Just over a month ago, I reported in these pages on a surge in optimism in the fight against malaria, thanks to unprecedented investment in drug development and new ways to combat one of the world’s most pervasive infectious diseases. There had just been a pledge of £150m to subsidise the purchase and distribution of the best class of antimalarial drug, artemisinin combination therapies, or ACTs. These compounds have steadily replaced cheaper drugs such as chloroquine and antifolates as the parasites that cause malaria have developed resistance to them.
Sadly, reports now indicate that in Cambodia parasites are taking longer to clear when treated with ACTs, too. It would seem that resistance has also emerged to artemisinin. The parasites are still cleared by the combinations, but after five days of treatment, rather than the usual two.
International anti-malaria policy has, for several years, recommended that artemisinin be administered in combination with at least one other antimalarial for precisely this reason. A genetic mutation of the disease that offers resistance to one of the drugs should be countered by the second. This does indeed appear to be happening in Cambodia – so what is the problem? It had been naively hoped that artemisinin itself was such a potent compound that malaria parasites would find it difficult to develop resistance. But evolution ensures that resistance to any antimalarial compound will occur eventually.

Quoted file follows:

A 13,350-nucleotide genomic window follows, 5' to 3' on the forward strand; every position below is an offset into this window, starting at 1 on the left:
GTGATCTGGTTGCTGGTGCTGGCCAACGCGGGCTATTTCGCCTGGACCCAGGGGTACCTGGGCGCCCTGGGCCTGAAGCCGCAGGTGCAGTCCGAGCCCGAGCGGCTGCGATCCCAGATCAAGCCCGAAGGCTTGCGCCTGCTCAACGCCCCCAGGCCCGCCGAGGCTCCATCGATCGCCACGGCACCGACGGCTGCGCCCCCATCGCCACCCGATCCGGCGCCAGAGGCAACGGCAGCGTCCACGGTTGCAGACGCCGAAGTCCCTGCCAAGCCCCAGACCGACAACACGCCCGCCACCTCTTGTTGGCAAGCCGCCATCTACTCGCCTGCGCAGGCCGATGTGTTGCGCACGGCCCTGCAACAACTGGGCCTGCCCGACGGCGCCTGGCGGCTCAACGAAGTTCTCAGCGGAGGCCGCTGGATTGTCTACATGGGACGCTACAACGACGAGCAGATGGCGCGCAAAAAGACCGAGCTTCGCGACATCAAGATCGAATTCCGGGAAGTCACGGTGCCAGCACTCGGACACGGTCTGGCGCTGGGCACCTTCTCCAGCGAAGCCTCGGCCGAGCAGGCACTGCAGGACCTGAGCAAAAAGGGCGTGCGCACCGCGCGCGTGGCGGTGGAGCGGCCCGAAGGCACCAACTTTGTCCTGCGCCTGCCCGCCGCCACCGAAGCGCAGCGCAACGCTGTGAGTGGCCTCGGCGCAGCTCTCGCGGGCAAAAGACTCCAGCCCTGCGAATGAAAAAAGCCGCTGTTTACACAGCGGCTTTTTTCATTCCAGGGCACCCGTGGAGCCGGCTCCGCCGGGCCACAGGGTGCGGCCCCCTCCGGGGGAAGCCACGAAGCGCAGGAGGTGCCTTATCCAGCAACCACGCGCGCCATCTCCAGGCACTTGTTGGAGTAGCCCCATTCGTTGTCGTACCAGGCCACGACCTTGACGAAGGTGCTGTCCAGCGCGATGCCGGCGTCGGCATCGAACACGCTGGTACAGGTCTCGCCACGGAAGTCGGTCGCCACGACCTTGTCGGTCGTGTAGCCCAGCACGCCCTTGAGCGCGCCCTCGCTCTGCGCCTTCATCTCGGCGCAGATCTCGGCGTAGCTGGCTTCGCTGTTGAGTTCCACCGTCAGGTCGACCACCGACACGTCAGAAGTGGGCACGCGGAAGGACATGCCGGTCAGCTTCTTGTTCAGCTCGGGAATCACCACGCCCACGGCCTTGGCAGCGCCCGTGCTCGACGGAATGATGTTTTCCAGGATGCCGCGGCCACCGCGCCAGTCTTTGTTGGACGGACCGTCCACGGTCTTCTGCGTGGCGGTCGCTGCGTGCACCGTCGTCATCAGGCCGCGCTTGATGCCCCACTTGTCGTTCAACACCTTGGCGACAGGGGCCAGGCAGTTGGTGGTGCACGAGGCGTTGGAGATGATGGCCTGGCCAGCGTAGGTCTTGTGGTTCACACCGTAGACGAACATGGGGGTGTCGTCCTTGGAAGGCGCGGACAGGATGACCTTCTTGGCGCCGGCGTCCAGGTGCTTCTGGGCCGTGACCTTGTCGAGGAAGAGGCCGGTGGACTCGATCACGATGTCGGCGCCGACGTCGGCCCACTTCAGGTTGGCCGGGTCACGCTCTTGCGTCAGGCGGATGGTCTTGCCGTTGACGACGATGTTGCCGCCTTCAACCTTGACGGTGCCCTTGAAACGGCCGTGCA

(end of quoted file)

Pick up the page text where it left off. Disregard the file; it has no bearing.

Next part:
In principle, it should be possible to block the spread of artemisinin resistance. The aggressive introduction of other drugs, mosquito control and the use of insecticide-treated bed nets in those areas where resistance has emerged could obliterate the resistant strain. The World Health Organisation, with financial support from the Bill and Melinda Gates Foundation, is already attempting to cleanse those parts of western Cambodia where artemisinin resistance has emerged. But it remains worrying that the resistance has emerged at all. Much of the optimism that we might actually be able to eliminate malaria has been built
on the concept of combinations using artemisinin.
The resistance that ultimately rendered earlier drugs obsolete also emerged from the Cambodian-Thai borderlands before spreading to other parts of the world. In the case of artemisinin, it is distressingly clear why this region has become an incubator for such a selection of drug-resistant malaria parasites. Health services are poorly regulated, and in spite of WHO recommendations, people can buy antimalarial drugs in their local markets. Artemisinin on its own is cheaper than an ACT: simple economics dictates that it will be used by itself, rather than in combination. Even cheaper are fake drugs, packaged in replica boxes indistinguishable from the real thing. Small amounts of the real drug are often added to the fakes, so that any tests show the drug to be present. Sublethal doses of drugs create the perfect conditions for the parasites to mutate.
The notion that fake versions of drugs desperately needed to save lives are flooding the marketplace seems repugnant. However, with 300 million victims each year and half the world’s population living in malarious regions, the antimalarial market is sufficient to stimulate such activity. While medical science offers solutions to malaria, socio-economic factors continue to thwart efforts to eliminate this scourge.